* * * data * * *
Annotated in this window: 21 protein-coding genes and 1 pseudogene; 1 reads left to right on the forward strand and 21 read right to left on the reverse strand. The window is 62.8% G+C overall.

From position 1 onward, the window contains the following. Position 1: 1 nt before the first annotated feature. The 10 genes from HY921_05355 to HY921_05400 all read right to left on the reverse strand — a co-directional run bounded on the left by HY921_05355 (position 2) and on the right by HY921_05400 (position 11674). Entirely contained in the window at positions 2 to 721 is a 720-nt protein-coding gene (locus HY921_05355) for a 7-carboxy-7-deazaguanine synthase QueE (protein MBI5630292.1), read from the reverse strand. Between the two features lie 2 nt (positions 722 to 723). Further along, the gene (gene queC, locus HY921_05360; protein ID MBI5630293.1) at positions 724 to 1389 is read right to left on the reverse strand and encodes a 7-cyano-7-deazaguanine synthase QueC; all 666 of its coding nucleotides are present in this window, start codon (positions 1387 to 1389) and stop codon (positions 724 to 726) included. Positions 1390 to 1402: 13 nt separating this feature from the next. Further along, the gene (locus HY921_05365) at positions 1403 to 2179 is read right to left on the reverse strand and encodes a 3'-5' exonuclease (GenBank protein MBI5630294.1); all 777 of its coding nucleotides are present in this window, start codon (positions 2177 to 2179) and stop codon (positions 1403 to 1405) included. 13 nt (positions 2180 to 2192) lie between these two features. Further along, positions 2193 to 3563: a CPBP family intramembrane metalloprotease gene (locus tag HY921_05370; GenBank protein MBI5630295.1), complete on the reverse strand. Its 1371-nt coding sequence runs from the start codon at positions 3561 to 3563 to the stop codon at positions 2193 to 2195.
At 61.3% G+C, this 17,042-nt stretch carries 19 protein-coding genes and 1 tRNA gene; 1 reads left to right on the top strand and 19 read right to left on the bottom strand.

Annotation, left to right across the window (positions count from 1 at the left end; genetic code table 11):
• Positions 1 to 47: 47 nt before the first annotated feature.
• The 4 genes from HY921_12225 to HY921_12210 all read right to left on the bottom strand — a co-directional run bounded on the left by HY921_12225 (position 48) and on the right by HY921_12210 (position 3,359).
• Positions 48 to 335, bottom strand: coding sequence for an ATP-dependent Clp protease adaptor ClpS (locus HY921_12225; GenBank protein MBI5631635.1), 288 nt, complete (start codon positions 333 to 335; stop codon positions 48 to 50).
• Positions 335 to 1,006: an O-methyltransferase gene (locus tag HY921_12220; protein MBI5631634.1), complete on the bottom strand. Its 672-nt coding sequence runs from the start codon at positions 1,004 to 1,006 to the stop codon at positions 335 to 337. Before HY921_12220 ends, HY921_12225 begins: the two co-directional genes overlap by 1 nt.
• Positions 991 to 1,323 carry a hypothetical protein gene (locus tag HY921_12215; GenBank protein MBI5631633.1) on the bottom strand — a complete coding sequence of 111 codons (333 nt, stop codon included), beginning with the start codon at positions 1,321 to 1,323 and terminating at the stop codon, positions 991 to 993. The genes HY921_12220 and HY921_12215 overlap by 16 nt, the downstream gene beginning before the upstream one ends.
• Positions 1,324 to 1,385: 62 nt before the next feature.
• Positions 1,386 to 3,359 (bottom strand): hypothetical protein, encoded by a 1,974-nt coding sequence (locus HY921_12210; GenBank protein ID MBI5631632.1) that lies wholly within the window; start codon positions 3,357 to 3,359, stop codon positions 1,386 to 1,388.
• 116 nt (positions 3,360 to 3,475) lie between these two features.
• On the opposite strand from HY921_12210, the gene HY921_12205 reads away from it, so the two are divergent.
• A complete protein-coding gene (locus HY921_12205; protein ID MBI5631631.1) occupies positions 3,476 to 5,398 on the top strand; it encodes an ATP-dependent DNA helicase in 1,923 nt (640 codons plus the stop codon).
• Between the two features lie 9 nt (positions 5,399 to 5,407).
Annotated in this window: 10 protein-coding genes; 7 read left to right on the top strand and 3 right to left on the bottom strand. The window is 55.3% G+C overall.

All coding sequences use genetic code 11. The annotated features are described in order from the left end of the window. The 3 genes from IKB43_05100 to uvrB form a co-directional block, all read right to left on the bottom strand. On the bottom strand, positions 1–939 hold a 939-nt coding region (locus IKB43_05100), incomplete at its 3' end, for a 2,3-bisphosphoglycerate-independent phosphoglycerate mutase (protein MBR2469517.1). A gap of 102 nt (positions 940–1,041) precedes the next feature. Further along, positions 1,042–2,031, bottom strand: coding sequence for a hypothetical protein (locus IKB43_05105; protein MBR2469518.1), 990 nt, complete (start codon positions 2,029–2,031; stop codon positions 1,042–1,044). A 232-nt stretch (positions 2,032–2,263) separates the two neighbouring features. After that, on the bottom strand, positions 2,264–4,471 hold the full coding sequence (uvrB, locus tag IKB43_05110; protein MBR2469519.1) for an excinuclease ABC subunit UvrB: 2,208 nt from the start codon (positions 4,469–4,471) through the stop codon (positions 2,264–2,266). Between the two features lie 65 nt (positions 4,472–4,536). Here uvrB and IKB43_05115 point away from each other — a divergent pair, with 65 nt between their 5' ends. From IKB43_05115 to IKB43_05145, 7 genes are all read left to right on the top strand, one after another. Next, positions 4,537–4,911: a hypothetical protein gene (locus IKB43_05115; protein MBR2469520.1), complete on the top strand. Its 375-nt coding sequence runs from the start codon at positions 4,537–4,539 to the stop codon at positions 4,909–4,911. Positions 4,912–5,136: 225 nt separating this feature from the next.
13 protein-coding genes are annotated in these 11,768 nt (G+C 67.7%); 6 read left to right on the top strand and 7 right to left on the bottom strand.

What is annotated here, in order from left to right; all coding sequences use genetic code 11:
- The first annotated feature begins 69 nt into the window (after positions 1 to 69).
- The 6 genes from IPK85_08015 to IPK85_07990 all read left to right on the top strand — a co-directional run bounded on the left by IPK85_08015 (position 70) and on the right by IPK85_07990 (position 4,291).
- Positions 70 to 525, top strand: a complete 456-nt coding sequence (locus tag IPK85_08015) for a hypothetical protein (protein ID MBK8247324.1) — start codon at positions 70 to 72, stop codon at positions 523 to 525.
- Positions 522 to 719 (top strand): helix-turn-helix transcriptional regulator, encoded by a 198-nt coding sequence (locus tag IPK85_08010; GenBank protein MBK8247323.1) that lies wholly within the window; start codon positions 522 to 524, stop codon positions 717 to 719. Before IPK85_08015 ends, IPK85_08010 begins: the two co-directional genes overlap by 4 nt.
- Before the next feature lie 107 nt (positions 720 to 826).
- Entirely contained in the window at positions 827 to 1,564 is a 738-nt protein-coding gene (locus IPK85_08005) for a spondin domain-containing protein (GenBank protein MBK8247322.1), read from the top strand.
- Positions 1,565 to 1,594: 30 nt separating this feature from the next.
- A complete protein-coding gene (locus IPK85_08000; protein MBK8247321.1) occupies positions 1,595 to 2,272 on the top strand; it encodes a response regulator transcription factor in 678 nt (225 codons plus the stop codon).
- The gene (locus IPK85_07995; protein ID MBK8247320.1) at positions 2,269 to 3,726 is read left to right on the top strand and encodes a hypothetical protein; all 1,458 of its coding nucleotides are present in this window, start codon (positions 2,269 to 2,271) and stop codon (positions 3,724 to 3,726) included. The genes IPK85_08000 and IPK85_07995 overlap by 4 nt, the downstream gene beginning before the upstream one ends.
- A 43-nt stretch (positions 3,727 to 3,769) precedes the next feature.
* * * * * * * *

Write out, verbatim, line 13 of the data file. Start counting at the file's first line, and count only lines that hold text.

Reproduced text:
• On the opposite strand from HY921_12210, the gene HY921_12205 reads away from it, so the two are divergent.